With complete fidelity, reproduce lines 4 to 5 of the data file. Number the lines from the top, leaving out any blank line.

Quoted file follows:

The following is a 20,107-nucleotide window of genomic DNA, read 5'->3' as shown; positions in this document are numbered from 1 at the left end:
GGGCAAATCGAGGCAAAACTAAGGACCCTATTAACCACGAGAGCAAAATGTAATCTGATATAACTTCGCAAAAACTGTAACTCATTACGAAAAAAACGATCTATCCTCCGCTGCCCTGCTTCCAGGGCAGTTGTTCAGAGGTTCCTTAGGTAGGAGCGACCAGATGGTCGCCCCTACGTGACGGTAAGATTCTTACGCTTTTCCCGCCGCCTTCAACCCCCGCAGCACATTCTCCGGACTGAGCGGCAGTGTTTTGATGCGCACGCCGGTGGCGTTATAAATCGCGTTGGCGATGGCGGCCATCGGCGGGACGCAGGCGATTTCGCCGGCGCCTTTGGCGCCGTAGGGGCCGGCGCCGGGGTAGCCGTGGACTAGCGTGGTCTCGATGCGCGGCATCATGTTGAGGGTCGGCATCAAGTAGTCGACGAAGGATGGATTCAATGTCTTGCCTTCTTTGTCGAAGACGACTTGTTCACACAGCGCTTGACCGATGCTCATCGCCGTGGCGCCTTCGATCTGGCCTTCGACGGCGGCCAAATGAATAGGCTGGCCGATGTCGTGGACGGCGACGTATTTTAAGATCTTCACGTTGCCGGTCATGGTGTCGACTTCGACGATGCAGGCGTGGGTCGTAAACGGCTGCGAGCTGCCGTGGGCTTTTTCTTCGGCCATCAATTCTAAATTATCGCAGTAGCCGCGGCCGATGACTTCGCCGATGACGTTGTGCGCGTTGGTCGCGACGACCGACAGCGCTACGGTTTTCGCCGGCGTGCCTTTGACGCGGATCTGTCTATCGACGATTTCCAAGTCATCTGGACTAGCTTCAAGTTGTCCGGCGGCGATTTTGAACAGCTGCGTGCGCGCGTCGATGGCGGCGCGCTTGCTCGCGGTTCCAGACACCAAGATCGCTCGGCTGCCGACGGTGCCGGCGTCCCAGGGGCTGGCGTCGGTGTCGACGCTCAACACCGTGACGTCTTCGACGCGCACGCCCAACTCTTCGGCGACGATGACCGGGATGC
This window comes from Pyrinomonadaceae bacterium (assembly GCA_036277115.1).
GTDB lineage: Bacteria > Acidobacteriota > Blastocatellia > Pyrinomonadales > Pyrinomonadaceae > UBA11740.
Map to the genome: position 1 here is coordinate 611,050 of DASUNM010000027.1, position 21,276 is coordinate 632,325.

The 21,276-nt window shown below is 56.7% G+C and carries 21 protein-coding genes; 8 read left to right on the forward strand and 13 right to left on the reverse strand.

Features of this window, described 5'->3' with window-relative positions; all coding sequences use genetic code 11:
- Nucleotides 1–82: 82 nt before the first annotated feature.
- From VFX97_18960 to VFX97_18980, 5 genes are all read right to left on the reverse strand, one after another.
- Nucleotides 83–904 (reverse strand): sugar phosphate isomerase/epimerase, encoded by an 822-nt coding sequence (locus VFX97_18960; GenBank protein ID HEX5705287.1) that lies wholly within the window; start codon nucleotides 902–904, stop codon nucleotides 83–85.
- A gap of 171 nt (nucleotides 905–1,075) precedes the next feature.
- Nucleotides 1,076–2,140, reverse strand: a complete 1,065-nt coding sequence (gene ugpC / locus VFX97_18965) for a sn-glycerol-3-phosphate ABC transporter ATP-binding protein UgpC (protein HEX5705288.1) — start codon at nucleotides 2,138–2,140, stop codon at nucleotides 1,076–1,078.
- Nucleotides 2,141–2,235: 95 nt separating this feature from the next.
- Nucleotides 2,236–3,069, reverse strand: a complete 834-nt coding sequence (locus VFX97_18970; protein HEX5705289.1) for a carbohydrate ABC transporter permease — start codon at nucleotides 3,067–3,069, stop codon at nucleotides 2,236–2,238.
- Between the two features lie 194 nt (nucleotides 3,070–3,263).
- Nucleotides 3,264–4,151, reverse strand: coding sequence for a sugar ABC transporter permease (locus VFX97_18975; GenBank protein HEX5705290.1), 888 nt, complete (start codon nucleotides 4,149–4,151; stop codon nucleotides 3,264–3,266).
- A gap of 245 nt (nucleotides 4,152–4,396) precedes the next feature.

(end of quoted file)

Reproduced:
GTDB lineage: Bacteria > Acidobacteriota > Blastocatellia > Pyrinomonadales > Pyrinomonadaceae > UBA11740.
Map to the genome: position 1 here is coordinate 611,050 of DASUNM010000027.1, position 21,276 is coordinate 632,325.